When the house of commerce went under

India’s prime minister’s house has gone under, and the country’s economy is in the process of recovering.

In a country of 2.5 billion, India’s economy contracted 0.8 percent in the third quarter.

While that’s down from the previous quarter’s 0.9 percent contraction, it’s still the fastest growth in nearly a decade.

India’s gross domestic product is expected to grow 3 percent this year, up from 3.7 percent in 2018, the government’s chief economic adviser said in a speech to Parliament on Monday.

“The slowdown in growth was caused by the slowdown in private investment,” Arvind Subramanian told parliament.

“In the case of the prime minister, we have a scenario of the government running out of money.”

The economy contracted in December after the Reserve Bank of India slashed its benchmark interest rate from 4.5 percent to 3.25 percent, citing weak consumer spending and weak corporate investment.

The cut has since been extended, and Indian stocks are expected to rebound. 

The prime minister is likely to announce a series of measures to boost the economy in the coming months, but the government will also have to contend with a looming debt crisis.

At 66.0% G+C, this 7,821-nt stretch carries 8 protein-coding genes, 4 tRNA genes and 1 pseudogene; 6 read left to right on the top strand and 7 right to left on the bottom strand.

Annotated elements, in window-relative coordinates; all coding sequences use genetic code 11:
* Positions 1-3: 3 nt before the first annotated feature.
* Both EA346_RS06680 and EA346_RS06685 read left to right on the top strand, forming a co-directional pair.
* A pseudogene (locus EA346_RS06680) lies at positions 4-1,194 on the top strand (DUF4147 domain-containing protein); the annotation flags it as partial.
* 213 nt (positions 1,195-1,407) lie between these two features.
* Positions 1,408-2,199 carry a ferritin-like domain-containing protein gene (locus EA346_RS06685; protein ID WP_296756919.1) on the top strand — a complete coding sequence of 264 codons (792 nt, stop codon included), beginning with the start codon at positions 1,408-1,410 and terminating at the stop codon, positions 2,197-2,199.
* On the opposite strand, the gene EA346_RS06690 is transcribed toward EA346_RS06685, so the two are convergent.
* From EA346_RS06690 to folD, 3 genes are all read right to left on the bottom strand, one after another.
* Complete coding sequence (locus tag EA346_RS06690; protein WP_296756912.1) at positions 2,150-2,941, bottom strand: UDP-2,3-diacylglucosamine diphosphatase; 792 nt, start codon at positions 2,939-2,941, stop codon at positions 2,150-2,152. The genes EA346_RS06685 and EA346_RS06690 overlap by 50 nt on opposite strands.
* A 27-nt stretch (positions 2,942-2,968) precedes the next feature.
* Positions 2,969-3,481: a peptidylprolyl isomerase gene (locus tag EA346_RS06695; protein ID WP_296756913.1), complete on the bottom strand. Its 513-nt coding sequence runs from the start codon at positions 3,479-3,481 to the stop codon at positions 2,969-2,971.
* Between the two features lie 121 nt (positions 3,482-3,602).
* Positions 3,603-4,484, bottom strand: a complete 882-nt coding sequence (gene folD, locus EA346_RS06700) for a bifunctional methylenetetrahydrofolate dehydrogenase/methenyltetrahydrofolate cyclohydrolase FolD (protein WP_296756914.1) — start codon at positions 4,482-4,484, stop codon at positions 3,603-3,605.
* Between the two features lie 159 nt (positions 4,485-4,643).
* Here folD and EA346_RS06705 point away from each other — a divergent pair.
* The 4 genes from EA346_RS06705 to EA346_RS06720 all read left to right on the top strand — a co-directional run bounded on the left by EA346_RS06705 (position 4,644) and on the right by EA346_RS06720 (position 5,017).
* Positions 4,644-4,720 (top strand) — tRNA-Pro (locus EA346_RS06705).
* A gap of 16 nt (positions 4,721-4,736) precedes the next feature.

It will likely have to seek foreign loans to help prop up its struggling economy.

Subramani said the government was also seeking to make reforms to make it more attractive to overseas companies and foreign investors.

India has been hit hard by the global financial crisis and a slump in the price of oil.

In the third and fourth quarters, the country is expected only to have a little more than a 0.2 percent rise in GDP, down from 0.3 percent in 2017.

Inflation, which has been rising, is expected in 2019 to be around 3.5 per cent, up slightly from 3 percent in 2019.

India’s stock market, which had a record high of 4.8 trillion rupees ($77 billion) in September, is now projected to fall to 1.6 trillion rupee ($76.5 million), according to Bloomberg. 

“We are facing the biggest shock in the economy, as well as the biggest uncertainty,” said Naveen Bhagat, an economist with Nomura Holdings, a Japanese bank.

“It is the second major shock in a row.”

 “The stock market has taken a major hit as a result of the shock and uncertainty, and is now in a downward spiral,” said Ashish Pandey, a chief investment officer at M&G Asset Management.

“The market is now trading at below-finance levels.”